New York

Robert Swain

Robert Swain’s painting is involved, purely and exclusively, with color, with the variety and interaction of color, and with the alternation between color as opaque pigmented surface and as illusionistic light. Swain’s format is relentlessly consistent; for some time now he has divided his canvases into 12-inch squares, each painted flat and precisely with one color. The paintings in this exhibition are either seven or nine squares (i.e. feet) on a side. That’s either 49 or 81 different colors per painting, since no color seems to repeat on a single canvas.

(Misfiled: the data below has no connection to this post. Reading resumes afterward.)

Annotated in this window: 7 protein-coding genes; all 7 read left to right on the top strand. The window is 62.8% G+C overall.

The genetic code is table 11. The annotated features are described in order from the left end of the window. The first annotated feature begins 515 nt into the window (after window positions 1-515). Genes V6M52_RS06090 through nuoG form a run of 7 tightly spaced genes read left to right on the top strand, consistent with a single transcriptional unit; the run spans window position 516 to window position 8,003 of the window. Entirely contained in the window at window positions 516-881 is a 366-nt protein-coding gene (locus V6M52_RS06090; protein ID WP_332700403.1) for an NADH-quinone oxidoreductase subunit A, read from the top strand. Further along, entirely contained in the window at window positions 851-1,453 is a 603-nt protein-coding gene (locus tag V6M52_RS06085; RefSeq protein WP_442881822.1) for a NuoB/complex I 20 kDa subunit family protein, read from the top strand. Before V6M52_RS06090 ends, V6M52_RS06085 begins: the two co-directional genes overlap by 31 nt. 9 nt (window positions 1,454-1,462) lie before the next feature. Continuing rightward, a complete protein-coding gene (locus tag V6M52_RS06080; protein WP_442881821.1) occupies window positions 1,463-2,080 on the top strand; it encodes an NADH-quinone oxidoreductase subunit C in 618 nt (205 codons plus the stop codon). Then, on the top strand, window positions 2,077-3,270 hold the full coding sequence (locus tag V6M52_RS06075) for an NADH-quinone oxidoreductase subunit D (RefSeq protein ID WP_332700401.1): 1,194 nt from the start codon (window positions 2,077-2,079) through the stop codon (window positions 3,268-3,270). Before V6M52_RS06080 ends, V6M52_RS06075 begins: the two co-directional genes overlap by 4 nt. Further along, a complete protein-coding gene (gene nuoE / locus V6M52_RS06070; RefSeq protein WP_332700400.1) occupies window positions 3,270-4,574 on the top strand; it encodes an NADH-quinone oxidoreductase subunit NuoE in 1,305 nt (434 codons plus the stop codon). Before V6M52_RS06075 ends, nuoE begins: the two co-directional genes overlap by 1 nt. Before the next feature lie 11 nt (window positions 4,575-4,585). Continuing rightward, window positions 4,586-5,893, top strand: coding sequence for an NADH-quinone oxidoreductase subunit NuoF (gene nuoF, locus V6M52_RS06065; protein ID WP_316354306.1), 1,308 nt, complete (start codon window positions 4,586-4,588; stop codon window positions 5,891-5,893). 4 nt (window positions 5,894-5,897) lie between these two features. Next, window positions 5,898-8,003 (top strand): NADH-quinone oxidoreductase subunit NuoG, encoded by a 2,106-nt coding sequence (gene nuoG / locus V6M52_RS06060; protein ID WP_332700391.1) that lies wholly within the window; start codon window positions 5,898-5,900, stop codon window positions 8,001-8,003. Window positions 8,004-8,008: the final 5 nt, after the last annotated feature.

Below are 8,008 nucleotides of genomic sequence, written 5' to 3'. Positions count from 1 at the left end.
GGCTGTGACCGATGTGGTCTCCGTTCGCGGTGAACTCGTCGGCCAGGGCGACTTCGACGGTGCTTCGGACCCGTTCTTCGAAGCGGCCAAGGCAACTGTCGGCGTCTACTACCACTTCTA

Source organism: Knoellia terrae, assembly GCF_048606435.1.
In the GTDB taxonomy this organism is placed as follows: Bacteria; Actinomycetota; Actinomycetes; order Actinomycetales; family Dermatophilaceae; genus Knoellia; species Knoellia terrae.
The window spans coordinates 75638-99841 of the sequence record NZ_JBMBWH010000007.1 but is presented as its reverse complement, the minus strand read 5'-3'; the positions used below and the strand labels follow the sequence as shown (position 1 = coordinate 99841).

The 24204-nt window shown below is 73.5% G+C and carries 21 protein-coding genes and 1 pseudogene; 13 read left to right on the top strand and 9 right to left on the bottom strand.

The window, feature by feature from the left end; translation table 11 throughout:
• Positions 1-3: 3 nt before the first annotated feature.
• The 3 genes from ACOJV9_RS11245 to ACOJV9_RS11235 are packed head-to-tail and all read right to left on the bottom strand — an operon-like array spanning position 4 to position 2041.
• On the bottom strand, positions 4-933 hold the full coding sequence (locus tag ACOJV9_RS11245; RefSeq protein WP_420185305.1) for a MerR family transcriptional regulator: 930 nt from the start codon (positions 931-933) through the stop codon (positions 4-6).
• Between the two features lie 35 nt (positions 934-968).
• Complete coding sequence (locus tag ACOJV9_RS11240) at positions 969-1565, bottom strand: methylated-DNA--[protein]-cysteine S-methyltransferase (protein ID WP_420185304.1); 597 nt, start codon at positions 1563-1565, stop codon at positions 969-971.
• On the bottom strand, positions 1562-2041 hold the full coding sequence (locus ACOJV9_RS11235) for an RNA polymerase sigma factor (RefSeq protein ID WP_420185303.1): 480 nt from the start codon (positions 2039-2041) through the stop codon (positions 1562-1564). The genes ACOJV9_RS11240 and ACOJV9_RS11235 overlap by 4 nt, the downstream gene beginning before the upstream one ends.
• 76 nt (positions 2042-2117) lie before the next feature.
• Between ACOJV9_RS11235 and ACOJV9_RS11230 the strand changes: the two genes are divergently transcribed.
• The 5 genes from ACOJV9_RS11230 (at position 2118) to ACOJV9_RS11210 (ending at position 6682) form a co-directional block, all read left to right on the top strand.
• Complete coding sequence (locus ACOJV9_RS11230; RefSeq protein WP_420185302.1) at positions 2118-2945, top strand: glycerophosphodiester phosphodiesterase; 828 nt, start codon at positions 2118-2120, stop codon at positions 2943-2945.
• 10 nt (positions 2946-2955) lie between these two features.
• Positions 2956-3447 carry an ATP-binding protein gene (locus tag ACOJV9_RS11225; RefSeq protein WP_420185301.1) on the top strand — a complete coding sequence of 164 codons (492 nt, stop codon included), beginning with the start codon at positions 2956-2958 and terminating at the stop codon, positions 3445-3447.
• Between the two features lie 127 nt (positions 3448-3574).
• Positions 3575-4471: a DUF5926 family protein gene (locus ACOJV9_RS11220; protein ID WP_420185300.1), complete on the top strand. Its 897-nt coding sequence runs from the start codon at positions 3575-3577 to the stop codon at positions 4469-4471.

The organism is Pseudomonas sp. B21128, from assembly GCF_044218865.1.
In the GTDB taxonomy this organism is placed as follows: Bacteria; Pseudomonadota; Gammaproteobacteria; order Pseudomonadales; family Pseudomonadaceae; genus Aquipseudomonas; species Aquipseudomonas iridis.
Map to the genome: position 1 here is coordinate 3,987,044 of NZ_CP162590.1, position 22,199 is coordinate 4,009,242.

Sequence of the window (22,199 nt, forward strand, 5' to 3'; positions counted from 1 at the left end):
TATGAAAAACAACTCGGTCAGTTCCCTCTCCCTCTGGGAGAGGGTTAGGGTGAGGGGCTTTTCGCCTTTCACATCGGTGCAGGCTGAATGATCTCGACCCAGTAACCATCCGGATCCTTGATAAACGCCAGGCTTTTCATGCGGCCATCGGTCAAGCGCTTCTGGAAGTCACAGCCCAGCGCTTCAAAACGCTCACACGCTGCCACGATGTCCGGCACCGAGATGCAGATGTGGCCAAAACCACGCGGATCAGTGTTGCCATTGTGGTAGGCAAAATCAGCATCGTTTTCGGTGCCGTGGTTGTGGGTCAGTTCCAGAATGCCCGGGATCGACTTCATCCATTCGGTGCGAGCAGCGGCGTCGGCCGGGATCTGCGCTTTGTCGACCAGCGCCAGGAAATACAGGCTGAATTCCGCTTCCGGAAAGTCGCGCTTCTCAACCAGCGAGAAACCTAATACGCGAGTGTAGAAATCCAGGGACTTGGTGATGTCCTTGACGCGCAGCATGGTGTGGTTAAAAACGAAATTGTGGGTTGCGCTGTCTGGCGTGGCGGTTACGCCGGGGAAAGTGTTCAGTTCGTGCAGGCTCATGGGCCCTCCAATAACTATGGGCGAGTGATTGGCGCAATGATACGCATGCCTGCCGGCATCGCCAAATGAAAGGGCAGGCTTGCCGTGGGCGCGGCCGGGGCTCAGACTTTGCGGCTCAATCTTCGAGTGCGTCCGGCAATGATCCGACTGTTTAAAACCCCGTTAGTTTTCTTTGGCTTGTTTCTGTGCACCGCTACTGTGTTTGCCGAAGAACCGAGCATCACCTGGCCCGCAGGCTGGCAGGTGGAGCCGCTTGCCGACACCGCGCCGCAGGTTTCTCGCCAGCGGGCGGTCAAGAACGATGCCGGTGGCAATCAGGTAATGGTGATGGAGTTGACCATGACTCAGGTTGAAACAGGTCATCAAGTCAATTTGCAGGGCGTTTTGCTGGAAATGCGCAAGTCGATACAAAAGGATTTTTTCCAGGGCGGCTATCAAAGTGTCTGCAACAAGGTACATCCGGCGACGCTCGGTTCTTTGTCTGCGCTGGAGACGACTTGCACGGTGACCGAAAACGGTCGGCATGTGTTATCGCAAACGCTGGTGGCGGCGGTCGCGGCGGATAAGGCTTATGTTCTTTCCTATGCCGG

There’s a poker-faced intellectuality to Swain’s format which he subverts through sheer numbers and through the fact that the richness and sensuousness of color increases with the exclusivity and directness of its presentation. Seven rows of seven colors relating in all possible directions can seem almost baroque, and it may be no

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